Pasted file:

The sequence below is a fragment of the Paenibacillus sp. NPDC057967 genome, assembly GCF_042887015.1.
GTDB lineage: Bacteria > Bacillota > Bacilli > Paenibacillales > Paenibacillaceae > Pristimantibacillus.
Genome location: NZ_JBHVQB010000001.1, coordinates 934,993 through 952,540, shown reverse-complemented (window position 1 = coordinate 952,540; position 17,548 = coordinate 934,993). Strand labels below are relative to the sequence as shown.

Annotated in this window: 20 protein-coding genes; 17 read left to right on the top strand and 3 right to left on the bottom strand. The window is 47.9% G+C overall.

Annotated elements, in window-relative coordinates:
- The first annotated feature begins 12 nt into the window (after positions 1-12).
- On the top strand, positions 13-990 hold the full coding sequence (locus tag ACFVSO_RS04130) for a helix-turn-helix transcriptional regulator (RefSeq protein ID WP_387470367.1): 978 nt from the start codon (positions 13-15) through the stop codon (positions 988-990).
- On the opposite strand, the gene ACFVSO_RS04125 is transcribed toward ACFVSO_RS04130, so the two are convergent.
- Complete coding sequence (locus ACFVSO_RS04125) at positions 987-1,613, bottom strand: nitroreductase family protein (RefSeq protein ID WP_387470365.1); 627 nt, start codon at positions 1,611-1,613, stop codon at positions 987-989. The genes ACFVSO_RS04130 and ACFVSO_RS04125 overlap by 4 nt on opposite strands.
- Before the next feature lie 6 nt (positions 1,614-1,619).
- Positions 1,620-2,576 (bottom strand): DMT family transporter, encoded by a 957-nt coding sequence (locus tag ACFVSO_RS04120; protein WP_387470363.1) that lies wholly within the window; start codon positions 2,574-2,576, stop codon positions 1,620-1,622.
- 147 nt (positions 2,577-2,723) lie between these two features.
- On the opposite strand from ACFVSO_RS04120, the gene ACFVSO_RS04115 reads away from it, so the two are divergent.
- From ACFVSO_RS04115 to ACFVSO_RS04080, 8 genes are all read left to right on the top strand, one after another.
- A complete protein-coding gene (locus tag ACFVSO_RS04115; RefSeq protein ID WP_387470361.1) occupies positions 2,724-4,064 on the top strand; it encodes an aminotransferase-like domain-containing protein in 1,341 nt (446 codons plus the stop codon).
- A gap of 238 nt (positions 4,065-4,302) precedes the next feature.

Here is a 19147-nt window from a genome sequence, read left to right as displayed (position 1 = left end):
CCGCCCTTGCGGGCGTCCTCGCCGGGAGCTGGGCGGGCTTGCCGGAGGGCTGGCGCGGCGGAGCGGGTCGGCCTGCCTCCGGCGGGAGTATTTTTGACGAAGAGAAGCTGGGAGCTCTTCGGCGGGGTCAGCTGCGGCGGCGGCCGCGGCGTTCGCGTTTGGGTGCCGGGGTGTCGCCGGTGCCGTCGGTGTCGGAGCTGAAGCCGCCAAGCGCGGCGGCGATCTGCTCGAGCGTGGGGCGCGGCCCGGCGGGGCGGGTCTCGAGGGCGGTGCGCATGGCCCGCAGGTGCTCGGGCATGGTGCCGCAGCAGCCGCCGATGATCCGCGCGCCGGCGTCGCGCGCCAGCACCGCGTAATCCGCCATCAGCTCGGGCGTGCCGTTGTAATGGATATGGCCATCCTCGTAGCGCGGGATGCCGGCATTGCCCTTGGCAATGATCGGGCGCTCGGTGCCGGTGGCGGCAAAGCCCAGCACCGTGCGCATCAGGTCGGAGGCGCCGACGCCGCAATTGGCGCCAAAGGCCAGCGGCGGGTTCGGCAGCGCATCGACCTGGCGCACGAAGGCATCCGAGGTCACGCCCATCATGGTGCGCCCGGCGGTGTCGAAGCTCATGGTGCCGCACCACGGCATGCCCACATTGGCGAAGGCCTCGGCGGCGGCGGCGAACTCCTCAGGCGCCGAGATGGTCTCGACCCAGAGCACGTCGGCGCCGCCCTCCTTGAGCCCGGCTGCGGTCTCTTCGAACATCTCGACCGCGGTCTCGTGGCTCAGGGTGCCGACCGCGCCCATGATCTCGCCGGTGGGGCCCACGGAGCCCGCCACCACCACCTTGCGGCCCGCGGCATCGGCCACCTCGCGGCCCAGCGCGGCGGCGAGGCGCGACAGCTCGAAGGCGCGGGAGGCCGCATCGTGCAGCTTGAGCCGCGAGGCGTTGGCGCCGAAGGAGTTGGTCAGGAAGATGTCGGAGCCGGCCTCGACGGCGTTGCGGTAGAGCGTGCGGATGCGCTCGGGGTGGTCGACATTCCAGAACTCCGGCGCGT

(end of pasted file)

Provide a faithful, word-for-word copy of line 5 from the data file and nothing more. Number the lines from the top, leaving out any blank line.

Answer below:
Annotated elements, in window-relative coordinates: